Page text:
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NY Times Praises "Marvelous Eighth Novel" by Barbara Kingsolver '77

November 20, 2012

"Climate change, for every good and topical reason, headlines Barbara Kingsolver’s marvelous eighth novel," begins a New York Times book review of Flight Behavior. "But not to be undersold are its characters, rendered so believably and affectionately, they warm the atmosphere on their own," opines Elinor Lipman. (top photo by David Wood)

A fellow novelist, Lipman writes, "Ms. Kingsolver was a biologist before she was an author and is still a farmer and resident of Appalachia. Flight Behavior is ambitious in its scope, marrying Dellarobia’s wisenheimer worldview with danger of the huge, immutable kind ... This is fiction rich in empathy, wit and science. Like the butterflies that astonish Feathertown, Kingsolvian gifts are 'fierce and wondrous,' 'colors moving around like fire.' "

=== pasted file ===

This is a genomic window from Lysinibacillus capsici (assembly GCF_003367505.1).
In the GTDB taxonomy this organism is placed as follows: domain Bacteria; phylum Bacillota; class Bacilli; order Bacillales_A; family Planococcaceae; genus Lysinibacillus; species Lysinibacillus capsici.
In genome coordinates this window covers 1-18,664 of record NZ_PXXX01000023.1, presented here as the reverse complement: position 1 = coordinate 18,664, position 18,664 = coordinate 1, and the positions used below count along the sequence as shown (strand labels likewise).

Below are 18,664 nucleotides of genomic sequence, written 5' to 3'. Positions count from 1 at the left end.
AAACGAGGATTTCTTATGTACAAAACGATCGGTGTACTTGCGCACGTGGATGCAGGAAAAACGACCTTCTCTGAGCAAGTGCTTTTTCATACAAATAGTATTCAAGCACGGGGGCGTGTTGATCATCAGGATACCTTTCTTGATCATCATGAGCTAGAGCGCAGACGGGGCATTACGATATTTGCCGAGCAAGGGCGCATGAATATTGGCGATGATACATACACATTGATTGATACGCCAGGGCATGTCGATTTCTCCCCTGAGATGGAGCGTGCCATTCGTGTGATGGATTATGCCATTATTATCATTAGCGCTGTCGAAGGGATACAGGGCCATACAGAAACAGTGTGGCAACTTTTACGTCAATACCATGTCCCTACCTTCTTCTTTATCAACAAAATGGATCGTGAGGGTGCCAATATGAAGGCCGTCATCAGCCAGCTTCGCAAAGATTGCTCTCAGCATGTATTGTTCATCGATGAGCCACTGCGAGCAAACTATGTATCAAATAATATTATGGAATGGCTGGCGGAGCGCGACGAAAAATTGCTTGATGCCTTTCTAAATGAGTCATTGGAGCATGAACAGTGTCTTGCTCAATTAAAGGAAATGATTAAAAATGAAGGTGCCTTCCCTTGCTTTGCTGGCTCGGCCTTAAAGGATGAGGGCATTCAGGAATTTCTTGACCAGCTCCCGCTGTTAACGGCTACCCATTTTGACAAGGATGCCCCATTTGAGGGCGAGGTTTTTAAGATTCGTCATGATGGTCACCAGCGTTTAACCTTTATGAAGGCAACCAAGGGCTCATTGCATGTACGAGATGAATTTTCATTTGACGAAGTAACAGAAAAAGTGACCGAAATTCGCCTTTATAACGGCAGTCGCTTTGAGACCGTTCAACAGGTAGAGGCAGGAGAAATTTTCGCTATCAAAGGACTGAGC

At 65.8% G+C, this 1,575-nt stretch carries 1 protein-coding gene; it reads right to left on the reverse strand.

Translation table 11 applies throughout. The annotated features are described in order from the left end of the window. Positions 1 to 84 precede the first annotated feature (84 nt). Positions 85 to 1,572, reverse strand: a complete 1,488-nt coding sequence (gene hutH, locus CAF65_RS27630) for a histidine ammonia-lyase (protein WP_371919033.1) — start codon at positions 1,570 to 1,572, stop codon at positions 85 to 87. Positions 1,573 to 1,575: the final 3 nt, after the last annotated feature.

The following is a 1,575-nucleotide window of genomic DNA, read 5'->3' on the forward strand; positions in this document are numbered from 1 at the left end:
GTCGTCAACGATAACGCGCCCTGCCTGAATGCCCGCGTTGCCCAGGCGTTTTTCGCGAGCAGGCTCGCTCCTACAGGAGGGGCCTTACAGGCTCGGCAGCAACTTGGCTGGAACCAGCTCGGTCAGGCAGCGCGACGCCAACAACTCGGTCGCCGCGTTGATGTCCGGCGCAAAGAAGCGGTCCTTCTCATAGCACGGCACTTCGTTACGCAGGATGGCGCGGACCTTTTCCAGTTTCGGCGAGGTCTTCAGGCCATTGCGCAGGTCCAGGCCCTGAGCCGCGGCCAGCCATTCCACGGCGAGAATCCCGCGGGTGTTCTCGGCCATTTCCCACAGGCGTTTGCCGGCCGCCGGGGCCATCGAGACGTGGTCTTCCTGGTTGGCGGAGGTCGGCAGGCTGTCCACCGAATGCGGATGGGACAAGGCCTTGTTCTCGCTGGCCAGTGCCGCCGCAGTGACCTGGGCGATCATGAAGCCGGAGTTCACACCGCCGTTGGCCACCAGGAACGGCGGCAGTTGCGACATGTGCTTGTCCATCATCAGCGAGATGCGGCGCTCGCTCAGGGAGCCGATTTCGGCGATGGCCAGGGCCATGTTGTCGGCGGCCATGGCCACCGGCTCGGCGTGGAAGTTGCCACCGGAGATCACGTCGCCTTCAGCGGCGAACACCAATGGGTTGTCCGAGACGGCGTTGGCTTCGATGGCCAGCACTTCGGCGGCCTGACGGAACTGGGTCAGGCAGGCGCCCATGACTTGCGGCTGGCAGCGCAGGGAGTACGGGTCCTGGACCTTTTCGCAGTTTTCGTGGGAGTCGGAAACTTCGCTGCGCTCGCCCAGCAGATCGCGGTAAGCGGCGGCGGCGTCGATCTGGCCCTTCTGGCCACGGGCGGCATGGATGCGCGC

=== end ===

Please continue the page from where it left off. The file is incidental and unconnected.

You'll find the full review at the newspaper's website.

A 1977 graduate of DePauw University, where she majored in zoology (biological sciences), Barbara Kingsolver's first novel, The Bean Trees, was published by HarperCollins in 1988. She received the National Humanities Medal in 2000. Her last book, The Lacuna, received the UK's Orange Prize and the Library of Virginia's 13th Annual Library of Virginia Literary Award for fiction. Her other books include Animal, Vegetable, Miracle: A Year of Food Life; Prodigal Summer; and The Poisonwood Bible, which was a finalist for the Pulitzer Prize and won South Africa's National Book Award.

USA Today's Jocelyn McClurg recently called Flight Behavior "a terrifically entertaining read about a spirited young woman you'll miss the minute you reach the last page." Read more in this summary.

Barbara Kingsolver 010sazBarbara Kingsolver delivered the 1994 commencement address at DePauw, and was also awarded an honorary doctoral degree during the ceremony. Access an MP3 of the complete address, which was titled "As Little Advice as Possible," here.

"I did not study writing in college, but I'm a writer because I got to go to college," Kingsolver stated in a 1998 PBS documentary. "I wanted to go somewhere far away and exotic, so I went to DePauw University in Indiana. All the scales fell from my eyes; it was wonderful."

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